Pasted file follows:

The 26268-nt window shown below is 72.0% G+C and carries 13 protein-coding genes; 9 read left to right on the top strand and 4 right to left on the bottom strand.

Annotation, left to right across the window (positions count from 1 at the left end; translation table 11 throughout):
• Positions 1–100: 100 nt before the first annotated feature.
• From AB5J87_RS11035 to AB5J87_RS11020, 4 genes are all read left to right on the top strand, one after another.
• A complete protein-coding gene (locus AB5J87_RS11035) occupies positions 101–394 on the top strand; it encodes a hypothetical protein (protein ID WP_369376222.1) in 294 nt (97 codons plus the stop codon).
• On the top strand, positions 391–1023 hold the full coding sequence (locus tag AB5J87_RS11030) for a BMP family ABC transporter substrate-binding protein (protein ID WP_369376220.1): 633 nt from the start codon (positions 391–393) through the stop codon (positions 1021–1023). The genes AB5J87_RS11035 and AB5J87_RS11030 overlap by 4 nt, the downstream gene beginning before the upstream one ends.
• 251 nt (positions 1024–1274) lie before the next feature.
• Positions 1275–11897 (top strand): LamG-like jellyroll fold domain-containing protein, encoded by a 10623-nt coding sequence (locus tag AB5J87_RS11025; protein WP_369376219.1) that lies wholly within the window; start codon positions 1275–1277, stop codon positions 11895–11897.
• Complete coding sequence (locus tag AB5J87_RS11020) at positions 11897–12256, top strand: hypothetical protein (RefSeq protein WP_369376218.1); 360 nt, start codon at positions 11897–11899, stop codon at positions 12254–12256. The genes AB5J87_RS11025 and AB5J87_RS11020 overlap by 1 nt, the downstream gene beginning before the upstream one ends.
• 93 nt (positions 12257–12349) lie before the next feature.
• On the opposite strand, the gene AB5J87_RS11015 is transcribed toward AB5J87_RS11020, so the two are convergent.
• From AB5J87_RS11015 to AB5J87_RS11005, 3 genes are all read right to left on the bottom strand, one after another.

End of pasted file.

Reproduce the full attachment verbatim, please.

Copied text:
The 26268-nt window shown below is 72.0% G+C and carries 13 protein-coding genes; 9 read left to right on the top strand and 4 right to left on the bottom strand.

Annotation, left to right across the window (positions count from 1 at the left end; translation table 11 throughout):
• Positions 1–100: 100 nt before the first annotated feature.
• From AB5J87_RS11035 to AB5J87_RS11020, 4 genes are all read left to right on the top strand, one after another.
• A complete protein-coding gene (locus AB5J87_RS11035) occupies positions 101–394 on the top strand; it encodes a hypothetical protein (protein ID WP_369376222.1) in 294 nt (97 codons plus the stop codon).
• On the top strand, positions 391–1023 hold the full coding sequence (locus tag AB5J87_RS11030) for a BMP family ABC transporter substrate-binding protein (protein ID WP_369376220.1): 633 nt from the start codon (positions 391–393) through the stop codon (positions 1021–1023). The genes AB5J87_RS11035 and AB5J87_RS11030 overlap by 4 nt, the downstream gene beginning before the upstream one ends.
• 251 nt (positions 1024–1274) lie before the next feature.
• Positions 1275–11897 (top strand): LamG-like jellyroll fold domain-containing protein, encoded by a 10623-nt coding sequence (locus tag AB5J87_RS11025; protein WP_369376219.1) that lies wholly within the window; start codon positions 1275–1277, stop codon positions 11895–11897.
• Complete coding sequence (locus tag AB5J87_RS11020) at positions 11897–12256, top strand: hypothetical protein (RefSeq protein WP_369376218.1); 360 nt, start codon at positions 11897–11899, stop codon at positions 12254–12256. The genes AB5J87_RS11025 and AB5J87_RS11020 overlap by 1 nt, the downstream gene beginning before the upstream one ends.
• 93 nt (positions 12257–12349) lie before the next feature.
• On the opposite strand, the gene AB5J87_RS11015 is transcribed toward AB5J87_RS11020, so the two are convergent.
• From AB5J87_RS11015 to AB5J87_RS11005, 3 genes are all read right to left on the bottom strand, one after another.